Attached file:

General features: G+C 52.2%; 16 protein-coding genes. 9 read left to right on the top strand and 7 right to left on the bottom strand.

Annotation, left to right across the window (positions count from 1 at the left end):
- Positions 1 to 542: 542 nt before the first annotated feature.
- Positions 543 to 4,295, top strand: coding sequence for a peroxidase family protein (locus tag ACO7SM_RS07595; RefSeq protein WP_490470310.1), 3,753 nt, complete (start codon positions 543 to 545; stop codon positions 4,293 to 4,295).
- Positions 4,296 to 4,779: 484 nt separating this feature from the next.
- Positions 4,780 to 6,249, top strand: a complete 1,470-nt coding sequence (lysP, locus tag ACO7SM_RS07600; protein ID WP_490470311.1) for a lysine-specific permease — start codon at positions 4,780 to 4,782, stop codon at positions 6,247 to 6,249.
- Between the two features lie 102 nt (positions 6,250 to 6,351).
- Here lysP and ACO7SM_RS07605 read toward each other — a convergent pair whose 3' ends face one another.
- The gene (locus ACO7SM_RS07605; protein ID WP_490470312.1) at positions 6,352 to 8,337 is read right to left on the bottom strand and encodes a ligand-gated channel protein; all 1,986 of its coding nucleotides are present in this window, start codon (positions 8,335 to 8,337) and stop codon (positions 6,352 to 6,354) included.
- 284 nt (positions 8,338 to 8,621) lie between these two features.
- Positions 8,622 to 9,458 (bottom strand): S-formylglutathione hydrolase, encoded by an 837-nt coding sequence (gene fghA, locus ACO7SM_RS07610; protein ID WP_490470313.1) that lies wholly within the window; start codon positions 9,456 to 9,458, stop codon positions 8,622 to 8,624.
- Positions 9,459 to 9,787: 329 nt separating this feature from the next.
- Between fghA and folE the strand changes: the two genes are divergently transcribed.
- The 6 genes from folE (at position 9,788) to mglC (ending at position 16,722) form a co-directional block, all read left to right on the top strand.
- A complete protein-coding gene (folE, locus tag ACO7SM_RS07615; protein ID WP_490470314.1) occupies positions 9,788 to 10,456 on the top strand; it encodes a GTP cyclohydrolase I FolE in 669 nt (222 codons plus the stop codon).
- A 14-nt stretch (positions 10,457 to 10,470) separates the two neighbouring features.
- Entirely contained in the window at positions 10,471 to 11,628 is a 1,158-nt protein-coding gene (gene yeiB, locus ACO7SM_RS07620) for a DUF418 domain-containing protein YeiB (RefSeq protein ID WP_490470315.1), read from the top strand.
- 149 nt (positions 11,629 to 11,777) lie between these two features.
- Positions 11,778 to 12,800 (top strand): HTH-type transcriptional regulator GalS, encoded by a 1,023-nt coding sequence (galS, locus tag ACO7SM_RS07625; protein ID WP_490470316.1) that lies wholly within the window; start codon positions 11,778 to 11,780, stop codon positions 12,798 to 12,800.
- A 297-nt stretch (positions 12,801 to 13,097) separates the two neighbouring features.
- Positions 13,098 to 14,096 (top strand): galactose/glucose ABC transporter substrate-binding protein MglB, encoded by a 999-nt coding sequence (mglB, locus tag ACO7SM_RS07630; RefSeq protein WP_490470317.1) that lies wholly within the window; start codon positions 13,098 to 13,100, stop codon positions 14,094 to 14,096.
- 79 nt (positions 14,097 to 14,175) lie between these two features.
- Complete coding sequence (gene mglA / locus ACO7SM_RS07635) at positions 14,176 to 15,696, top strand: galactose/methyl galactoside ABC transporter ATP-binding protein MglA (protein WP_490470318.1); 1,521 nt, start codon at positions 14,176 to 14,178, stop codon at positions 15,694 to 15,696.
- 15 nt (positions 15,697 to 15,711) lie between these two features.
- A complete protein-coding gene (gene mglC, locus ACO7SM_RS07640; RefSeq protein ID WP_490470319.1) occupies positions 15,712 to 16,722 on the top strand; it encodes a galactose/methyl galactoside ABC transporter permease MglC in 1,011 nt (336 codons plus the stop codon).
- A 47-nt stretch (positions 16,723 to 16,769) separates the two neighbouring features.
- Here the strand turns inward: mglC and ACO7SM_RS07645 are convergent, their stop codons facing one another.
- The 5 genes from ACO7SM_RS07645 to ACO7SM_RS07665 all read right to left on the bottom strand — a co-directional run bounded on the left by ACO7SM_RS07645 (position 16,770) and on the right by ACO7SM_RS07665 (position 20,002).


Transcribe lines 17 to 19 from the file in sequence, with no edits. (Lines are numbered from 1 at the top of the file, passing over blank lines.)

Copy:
- Entirely contained in the window at positions 10,471 to 11,628 is a 1,158-nt protein-coding gene (gene yeiB, locus ACO7SM_RS07620) for a DUF418 domain-containing protein YeiB (RefSeq protein ID WP_490470315.1), read from the top strand.
- 149 nt (positions 11,629 to 11,777) lie between these two features.
- Positions 11,778 to 12,800 (top strand): HTH-type transcriptional regulator GalS, encoded by a 1,023-nt coding sequence (galS, locus tag ACO7SM_RS07625; protein ID WP_490470316.1) that lies wholly within the window; start codon positions 11,778 to 11,780, stop codon positions 12,798 to 12,800.